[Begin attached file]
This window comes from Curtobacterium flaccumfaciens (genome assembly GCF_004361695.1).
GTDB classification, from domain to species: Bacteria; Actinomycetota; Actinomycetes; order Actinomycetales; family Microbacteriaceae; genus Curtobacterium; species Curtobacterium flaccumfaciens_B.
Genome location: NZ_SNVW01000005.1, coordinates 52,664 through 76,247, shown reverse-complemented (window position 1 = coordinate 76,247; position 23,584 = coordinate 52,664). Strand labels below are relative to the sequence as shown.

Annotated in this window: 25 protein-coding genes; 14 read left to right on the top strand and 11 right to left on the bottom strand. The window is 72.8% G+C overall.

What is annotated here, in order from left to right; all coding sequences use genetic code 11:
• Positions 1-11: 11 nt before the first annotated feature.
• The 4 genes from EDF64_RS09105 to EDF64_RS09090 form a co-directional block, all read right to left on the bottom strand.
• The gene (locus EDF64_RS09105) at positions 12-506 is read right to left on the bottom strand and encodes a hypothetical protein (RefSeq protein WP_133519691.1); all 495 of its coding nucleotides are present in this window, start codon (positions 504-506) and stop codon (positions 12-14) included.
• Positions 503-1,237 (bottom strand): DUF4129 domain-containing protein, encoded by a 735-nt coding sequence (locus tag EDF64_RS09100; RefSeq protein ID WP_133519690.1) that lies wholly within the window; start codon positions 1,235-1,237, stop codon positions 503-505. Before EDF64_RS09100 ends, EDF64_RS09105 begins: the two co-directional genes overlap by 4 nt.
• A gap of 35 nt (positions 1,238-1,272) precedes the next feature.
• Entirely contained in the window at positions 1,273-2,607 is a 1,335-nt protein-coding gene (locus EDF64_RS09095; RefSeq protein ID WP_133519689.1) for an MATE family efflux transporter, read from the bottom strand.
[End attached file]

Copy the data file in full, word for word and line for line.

This window comes from Curtobacterium flaccumfaciens (genome assembly GCF_004361695.1).
GTDB classification, from domain to species: Bacteria; Actinomycetota; Actinomycetes; order Actinomycetales; family Microbacteriaceae; genus Curtobacterium; species Curtobacterium flaccumfaciens_B.
Genome location: NZ_SNVW01000005.1, coordinates 52,664 through 76,247, shown reverse-complemented (window position 1 = coordinate 76,247; position 23,584 = coordinate 52,664). Strand labels below are relative to the sequence as shown.

Annotated in this window: 25 protein-coding genes; 14 read left to right on the top strand and 11 right to left on the bottom strand. The window is 72.8% G+C overall.

What is annotated here, in order from left to right; all coding sequences use genetic code 11:
• Positions 1-11: 11 nt before the first annotated feature.
• The 4 genes from EDF64_RS09105 to EDF64_RS09090 form a co-directional block, all read right to left on the bottom strand.
• The gene (locus EDF64_RS09105) at positions 12-506 is read right to left on the bottom strand and encodes a hypothetical protein (RefSeq protein WP_133519691.1); all 495 of its coding nucleotides are present in this window, start codon (positions 504-506) and stop codon (positions 12-14) included.
• Positions 503-1,237 (bottom strand): DUF4129 domain-containing protein, encoded by a 735-nt coding sequence (locus tag EDF64_RS09100; RefSeq protein ID WP_133519690.1) that lies wholly within the window; start codon positions 1,235-1,237, stop codon positions 503-505. Before EDF64_RS09100 ends, EDF64_RS09105 begins: the two co-directional genes overlap by 4 nt.
• A gap of 35 nt (positions 1,238-1,272) precedes the next feature.
• Entirely contained in the window at positions 1,273-2,607 is a 1,335-nt protein-coding gene (locus EDF64_RS09095; RefSeq protein ID WP_133519689.1) for an MATE family efflux transporter, read from the bottom strand.